Integer Transform-Based Watermarking Scheme for Authentication of Digital Fundus Images in Medical Science: An Application to Medical Image Authentication

Integer Transform-Based Watermarking Scheme for Authentication of Digital Fundus Images in Medical Science: An Application to Medical Image Authentication

Poonkuntran Shanmugam (Velammal College of Engineering and Technology, Madurai, India) and Manessa Jayaprakasam (Independent Researcher, India)
Copyright: © 2020 |Pages: 32
DOI: 10.4018/978-1-7998-2701-6.ch006

Abstract

This chapter presents an integer transform-based watermarking scheme for digital fundus image authentication. It is presented under multimedia applications in medicine. The chapter introduces image authentication by watermarking and digital fundus image. The key requirements in developing watermarking scheme for fundus images and its challenges are identified and highlighted. Authors describe a proposed watermarking scheme on integer transform. The experimental results emphasize the proposed scheme's ability in addressing key requirements and its attainment. The detailed results are summarized.
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Introduction

The advent of modern computing techniques and the explosion of the World Wide Web (WWW) are integrated together for providing instant information access to a large percentage of homes and businesses. The development of such integration has stimulated the use of information in the form of text, pictures, graphics, and integrated multimedia applications. Such information is acquired by converting a continuous signal into digital format and it can be viewed by using display devices such as computer monitors and projectors. This information is widely exchanged in digital visual format for its transmission, reception, storage, processing and display. The recent developments on the Internet with the inexpensive digital recording and storage devices have created an environment in which digital information can easily be accessed, replicated and distributed without any loss in quality. This has become a concern for information security. Thus, such information needs to be secured by an efficient method while it is being exchanged (Bovik, 2000) (Cole, 2003). Digital Image Processing (DIP) is a new technological advancement in the areas of digital computation and telecommunication. An image can be defined as two-dimensional function f(x, y), where x and y are spatial coordinates and f is the amplitude at the spatial coordinate pair(x, y), known as grey value or intensity value at that location (x, y). If the spatial coordinates (x, y) and amplitude f are finite, discrete quantities, then the image is called a digital image. The term DIP refers to the processing of digital images by means of digital computers (Gonzalez & Woods, 2002). The DIP incorporates prior knowledge, identification of objects, interpretation of objects, description of objects, pattern classification and pattern recognition.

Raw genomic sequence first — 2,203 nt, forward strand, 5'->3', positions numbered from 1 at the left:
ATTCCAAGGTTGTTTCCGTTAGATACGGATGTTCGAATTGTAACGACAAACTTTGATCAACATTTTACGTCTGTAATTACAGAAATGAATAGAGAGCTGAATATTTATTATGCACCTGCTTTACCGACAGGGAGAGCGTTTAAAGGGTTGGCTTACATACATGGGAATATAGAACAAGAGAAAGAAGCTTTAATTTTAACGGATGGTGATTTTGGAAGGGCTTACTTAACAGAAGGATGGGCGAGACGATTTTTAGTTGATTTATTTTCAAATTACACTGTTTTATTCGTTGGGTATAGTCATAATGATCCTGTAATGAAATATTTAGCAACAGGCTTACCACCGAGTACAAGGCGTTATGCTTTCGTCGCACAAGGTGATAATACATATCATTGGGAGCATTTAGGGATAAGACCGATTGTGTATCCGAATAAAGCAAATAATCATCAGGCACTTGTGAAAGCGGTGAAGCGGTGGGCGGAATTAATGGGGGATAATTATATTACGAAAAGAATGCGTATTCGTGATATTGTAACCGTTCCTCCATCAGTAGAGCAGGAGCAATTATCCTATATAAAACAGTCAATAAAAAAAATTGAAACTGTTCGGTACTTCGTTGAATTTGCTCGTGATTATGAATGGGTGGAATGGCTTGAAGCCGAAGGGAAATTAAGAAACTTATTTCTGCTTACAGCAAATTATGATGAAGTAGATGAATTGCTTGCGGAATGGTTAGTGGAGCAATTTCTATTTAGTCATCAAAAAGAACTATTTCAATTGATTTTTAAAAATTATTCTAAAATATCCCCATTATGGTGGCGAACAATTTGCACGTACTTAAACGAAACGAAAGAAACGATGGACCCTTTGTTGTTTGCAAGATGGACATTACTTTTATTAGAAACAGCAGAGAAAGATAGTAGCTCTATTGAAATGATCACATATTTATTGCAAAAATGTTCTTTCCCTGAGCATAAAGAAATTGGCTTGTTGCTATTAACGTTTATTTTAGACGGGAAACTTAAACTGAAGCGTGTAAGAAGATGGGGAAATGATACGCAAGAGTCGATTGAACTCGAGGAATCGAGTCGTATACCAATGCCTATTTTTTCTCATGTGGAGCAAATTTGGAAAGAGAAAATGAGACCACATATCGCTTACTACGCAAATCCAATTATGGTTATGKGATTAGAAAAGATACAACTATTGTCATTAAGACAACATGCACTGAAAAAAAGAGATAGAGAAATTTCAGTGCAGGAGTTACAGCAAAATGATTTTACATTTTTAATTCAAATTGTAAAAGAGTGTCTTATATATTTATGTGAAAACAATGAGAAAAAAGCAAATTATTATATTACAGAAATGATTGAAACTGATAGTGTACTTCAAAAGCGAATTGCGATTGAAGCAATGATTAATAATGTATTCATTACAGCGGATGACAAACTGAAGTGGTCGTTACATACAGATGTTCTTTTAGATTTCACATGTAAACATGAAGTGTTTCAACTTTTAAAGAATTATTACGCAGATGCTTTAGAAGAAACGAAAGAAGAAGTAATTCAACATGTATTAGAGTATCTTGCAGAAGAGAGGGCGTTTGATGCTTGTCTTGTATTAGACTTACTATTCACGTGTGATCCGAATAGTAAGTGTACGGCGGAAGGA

The applications of DIP acquire a broad spectrum of radiation as shown in figure 1. The ranges of image types can be derived from every type of radiation. The digital image acquisition methods are developed and improved by means of these radiations. For example, the recent developments in medical images come from new sensors that record image data from previously little-used sources of radiation, such as Positron Emission Tomography (PET) and Magnetic Resonance Imaging (MRI) (Bovik, 2000).

Figure 1.

Applications of digital image processing (DIP)

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From Cryptography To Watermarking

Though security is a general term used in the literature, the way in which security is used in the daily lives of humans is extraordinary. It ranges from passwords that are used for entering the secure computers and electronic wallets, to fingerprint scanning technology that is used for personal identification. Thereby, the security measurements became a part of the daily lives of humans as telephones or automobiles. The human’s daily lives are surrounded by a world of secret communication, where people of all types are transmitting information as innocent as an encrypted credit card number to an online store then and as dangerous as a hijacking plan to terrorists. Hence, secure secret communication became essential. The secret communication can be achieved by two techniques. They are cryptography and data hiding (also referred to as information hiding).

  • Cryptography: It is the science that uses mathematics to encrypt and decrypt the sensitive information. Cryptography transmits sensitive information across insecure networks in an unreadable rubbish format, called ciphertext. Hence, the information cannot be read by anyone except the intended recipient. The information to be transmitted is called plaintext or cleartext. The plaintext can be read and understood without any actions. The encryption is a process that converts plaintext into ciphertext. It is used to ensure that the information is hidden from anyone for whom it is not intended, even those who can see the encrypted information. The process of reverting ciphertext to its original plaintext is called decryption. The encryption and decryption are illustrated in figure 2.

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